Friday, March 20, 2020

Leaping Over the Inner Critic . . . to Fly with the Hive

     I know these are trying times as we struggle with the COVID-19 pandemic, but I'm trying to stay positive. So I want to begin by saying Happy Spring! and sharing a photo I took on my walk yesterday:

Walking outside improved my mental health, and seeing these blooming snowdrops gave my spirits an added boost!  🌷🌷🌷

I also want to say happy Poetry Friday! See the end of today's post for a link to this week's Poetry Friday roundup.

     Now to continue our current TeachingAuthors topic: I've enjoyed reading all my fellow TeachingAuthors' posts on taking leaps in their writing and careers. One of the biggest writing-related leaps I've ever taken was my decision to apply to the Vermont College MFA in Writing for Children and Young Adults program. I first learned of the program from Sharon Darrow, a wonderful teacher I had the privilege of working with many years ago. When Sharon explained the low-residency program to me, I knew immediately that I wanted to attend. At the time, I was working on a YA novel that was in great need of revision, and I figured the MFA program would be the perfect place to fix it. But when I considered the possibility of applying, my inner critic started screaming at me about how ridiculous the idea was. After all, my only published work at the time consisted of nonfiction articles for newspapers and magazines. How could I pursue a graduate degree focused on fiction writing (which was my goal).

SCBWI-Network Meeting at Fountaindale Library, January 2020
     I've been thinking a lot about dealing with the inner critic lately because I recently gave a talk on the subject at an SCBWI-IL Network meeting. (That's where the above photo was taken.) Back when I was considering attending Vermont College, I didn't have the tools I have today for quieting the critic, so I hesitated. But when several unexpected events coincided that would allow me to attend the MFA program, I took it as a sign that I was meant to apply, and so I DID! Keep in mind, I'm afraid of heights, so attending Vermont College felt like I was taking a giant leap across the old stone quarry near my home. But I'm so glad I didn't let my inner critic (or my fear of heights) hold me back. I made HUGE leaps in my writing while I was in the program. I ended up putting my YA work-in-progress aside to focus on a project I'd never expected to write: a middle-grade novel inspired by events from my own childhood. That novel was later published as Rosa, Sola by Candlewick Press. The MFA program also gave me credentials to be a teacher. (You can read a bit about my path to becoming a TeachingAuthor here.)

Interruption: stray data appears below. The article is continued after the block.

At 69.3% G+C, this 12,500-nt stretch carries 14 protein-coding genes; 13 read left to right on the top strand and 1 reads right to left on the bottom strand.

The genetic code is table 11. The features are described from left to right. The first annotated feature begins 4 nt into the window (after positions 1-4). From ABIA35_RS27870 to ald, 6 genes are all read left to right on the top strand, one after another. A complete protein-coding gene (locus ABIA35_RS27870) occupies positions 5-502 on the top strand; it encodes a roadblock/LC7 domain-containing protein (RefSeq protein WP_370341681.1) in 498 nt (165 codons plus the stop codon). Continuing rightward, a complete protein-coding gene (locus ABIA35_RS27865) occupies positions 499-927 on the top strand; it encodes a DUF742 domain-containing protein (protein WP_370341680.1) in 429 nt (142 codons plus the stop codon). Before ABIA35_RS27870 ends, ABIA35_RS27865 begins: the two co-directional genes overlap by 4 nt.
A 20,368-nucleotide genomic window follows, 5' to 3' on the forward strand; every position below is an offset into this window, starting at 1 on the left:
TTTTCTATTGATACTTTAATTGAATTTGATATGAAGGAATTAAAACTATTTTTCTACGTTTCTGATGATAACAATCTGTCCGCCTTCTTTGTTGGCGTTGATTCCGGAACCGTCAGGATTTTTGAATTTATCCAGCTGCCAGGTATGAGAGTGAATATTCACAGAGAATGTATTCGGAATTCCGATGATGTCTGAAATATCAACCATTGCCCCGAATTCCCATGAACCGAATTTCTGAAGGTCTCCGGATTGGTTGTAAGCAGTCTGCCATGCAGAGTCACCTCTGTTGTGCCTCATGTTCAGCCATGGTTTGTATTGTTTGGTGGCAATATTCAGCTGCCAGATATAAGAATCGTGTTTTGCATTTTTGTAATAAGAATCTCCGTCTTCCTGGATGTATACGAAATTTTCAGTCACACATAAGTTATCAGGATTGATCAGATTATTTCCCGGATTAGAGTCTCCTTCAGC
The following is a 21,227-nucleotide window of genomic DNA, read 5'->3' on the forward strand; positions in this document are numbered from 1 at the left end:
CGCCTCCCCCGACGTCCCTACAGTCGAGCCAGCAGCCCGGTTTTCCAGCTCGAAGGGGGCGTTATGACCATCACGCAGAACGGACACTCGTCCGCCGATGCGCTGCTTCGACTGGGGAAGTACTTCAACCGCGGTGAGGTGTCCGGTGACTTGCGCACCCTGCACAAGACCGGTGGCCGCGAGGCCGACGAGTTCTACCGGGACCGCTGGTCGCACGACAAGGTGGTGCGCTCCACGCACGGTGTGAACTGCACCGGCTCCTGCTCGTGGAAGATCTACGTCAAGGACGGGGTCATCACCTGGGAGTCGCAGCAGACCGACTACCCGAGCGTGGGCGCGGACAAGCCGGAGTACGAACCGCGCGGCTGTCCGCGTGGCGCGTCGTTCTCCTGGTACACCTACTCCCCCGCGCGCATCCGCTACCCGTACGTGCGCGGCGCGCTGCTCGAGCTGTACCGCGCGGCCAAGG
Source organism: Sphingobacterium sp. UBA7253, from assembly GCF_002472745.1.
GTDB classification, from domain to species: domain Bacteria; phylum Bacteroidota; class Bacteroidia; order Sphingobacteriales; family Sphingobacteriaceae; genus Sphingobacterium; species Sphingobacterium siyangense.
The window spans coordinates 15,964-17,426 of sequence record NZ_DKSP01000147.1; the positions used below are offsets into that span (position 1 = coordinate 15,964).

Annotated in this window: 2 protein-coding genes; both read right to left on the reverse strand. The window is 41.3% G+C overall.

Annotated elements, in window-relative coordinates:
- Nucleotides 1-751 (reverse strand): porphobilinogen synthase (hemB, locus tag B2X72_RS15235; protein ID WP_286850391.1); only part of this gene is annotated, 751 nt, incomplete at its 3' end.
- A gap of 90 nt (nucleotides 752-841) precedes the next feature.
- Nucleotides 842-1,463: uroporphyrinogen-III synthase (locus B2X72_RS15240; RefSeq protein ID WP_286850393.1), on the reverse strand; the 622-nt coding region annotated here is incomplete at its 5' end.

But just as important, Vermont College was the place where I connected with many wonderful writers, especially those in my graduating class, which was known as the Hive. You can see us in the photo below. I'm standing on the right side, wearing a red polo shirt. Directly in front of me is fellow TeachingAuthor Mary Ann Rodman Downing. The woman at the far left of the front row is former TeachingAuthor Jeanne Marie Grunwell Ford, and in the middle of the middle row is another former TeachingAuthor, JoAnn Early Macken. Some other authors you may recognize in the group are Gretchen Woelfle, April Pulley Sayre, Carolyn Crimi, Carolyn Marsden, and Gretchen Will Mayo. As members of the Hive, we called ourselves "Bees." (You can see a stuffed bee perched on Gretchen Woelfle's shoulder in the front row.)

Hive graduating class, summer 2000 
     Even though the members of the Hive live all over the United States, many of us have stayed in touch over the years via an email group. We've had several mini-reunions, too, where subsets of the Hive have gathered to critique, celebrate, and support each other. I'd hoped we'd have another reunion this summer to commemorate the 20th anniversary of our graduation (gasp!), but in light of the COVID-19 pandemic, that's unlikely. Still, I'm so grateful to be a part of this amazing group of writers.

     Our class graduated in summer of 2000, which, like 2020, was also a Leap Year. Completing my MFA was a career leap that truly helped my writing take flight!

     Be sure to check out this week's Poetry Friday round-up by Michelle Kogan.

Remember to always Write with Joy!


jan godown annino said...

O goody, dear Carmela!
This post bursts with JOY.
I love knowing your writing path & this photo.
So thrilled to see names/faces of authors of titles dear to me & some I even know a bit, via Poetry Friday.

Wishing you spring teas & candied violets.

Jan/ Bookseedstudio

Damon Dean said...

I loved Rosa, Sola! Thanks for sharing part of your writing journey. I have a problem with my inner critic, so this was especially encouraging. Thanks.

Carmela Martino said...

Thanks, Jan. Candied violets sound yummy! Stay well!

Carmela Martino said...

Hi Damon, so glad you found the post encouraging. And I'm thrilled that you loved Rosa, Sola. Take good care!

April Halprin Wayland said...

Carmela, Jan's right ~ your post DOES burst with joy. And what an amazing class you were part of!

Carmela Martino said...

Thanks, April. I'm really trying to stay positive. And you're right, it was an amazing class and they continue to be a wonderful, generous group.